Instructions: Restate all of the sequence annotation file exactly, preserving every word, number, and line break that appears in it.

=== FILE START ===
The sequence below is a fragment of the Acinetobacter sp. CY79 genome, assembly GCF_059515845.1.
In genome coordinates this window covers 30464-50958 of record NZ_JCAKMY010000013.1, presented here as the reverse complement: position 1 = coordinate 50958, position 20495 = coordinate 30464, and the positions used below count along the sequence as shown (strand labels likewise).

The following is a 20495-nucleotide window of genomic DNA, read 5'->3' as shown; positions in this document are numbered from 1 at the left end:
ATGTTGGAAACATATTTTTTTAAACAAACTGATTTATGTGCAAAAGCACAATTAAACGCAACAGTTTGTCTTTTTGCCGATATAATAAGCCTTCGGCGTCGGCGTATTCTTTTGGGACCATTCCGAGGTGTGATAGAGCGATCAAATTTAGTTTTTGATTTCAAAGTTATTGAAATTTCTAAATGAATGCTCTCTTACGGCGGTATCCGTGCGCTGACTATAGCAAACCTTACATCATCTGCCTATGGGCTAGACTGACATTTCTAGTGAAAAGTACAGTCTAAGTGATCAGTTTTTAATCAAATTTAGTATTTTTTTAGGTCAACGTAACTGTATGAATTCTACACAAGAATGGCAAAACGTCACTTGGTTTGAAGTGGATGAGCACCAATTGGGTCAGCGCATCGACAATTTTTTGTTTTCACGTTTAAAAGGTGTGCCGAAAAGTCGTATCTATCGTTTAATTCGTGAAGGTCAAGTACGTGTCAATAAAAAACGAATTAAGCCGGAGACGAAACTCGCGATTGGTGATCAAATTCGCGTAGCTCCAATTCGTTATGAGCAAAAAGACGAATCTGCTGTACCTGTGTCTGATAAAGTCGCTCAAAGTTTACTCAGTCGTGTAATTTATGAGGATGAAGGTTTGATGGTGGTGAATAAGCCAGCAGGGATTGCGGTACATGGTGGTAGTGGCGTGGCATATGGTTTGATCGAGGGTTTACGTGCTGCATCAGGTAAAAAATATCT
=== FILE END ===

The sequence below is a fragment of the Acinetobacter sp. CY79 genome, assembly GCF_059515845.1.
In genome coordinates this window covers 30464-50958 of record NZ_JCAKMY010000013.1, presented here as the reverse complement: position 1 = coordinate 50958, position 20495 = coordinate 30464, and the positions used below count along the sequence as shown (strand labels likewise).

The following is a 20495-nucleotide window of genomic DNA, read 5'->3' as shown; positions in this document are numbered from 1 at the left end:
ATGTTGGAAACATATTTTTTTAAACAAACTGATTTATGTGCAAAAGCACAATTAAACGCAACAGTTTGTCTTTTTGCCGATATAATAAGCCTTCGGCGTCGGCGTATTCTTTTGGGACCATTCCGAGGTGTGATAGAGCGATCAAATTTAGTTTTTGATTTCAAAGTTATTGAAATTTCTAAATGAATGCTCTCTTACGGCGGTATCCGTGCGCTGACTATAGCAAACCTTACATCATCTGCCTATGGGCTAGACTGACATTTCTAGTGAAAAGTACAGTCTAAGTGATCAGTTTTTAATCAAATTTAGTATTTTTTTAGGTCAACGTAACTGTATGAATTCTACACAAGAATGGCAAAACGTCACTTGGTTTGAAGTGGATGAGCACCAATTGGGTCAGCGCATCGACAATTTTTTGTTTTCACGTTTAAAAGGTGTGCCGAAAAGTCGTATCTATCGTTTAATTCGTGAAGGTCAAGTACGTGTCAATAAAAAACGAATTAAGCCGGAGACGAAACTCGCGATTGGTGATCAAATTCGCGTAGCTCCAATTCGTTATGAGCAAAAAGACGAATCTGCTGTACCTGTGTCTGATAAAGTCGCTCAAAGTTTACTCAGTCGTGTAATTTATGAGGATGAAGGTTTGATGGTGGTGAATAAGCCAGCAGGGATTGCGGTACATGGTGGTAGTGGCGTGGCATATGGTTTGATCGAGGGTTTACGTGCTGCATCAGGTAAAAAATATCT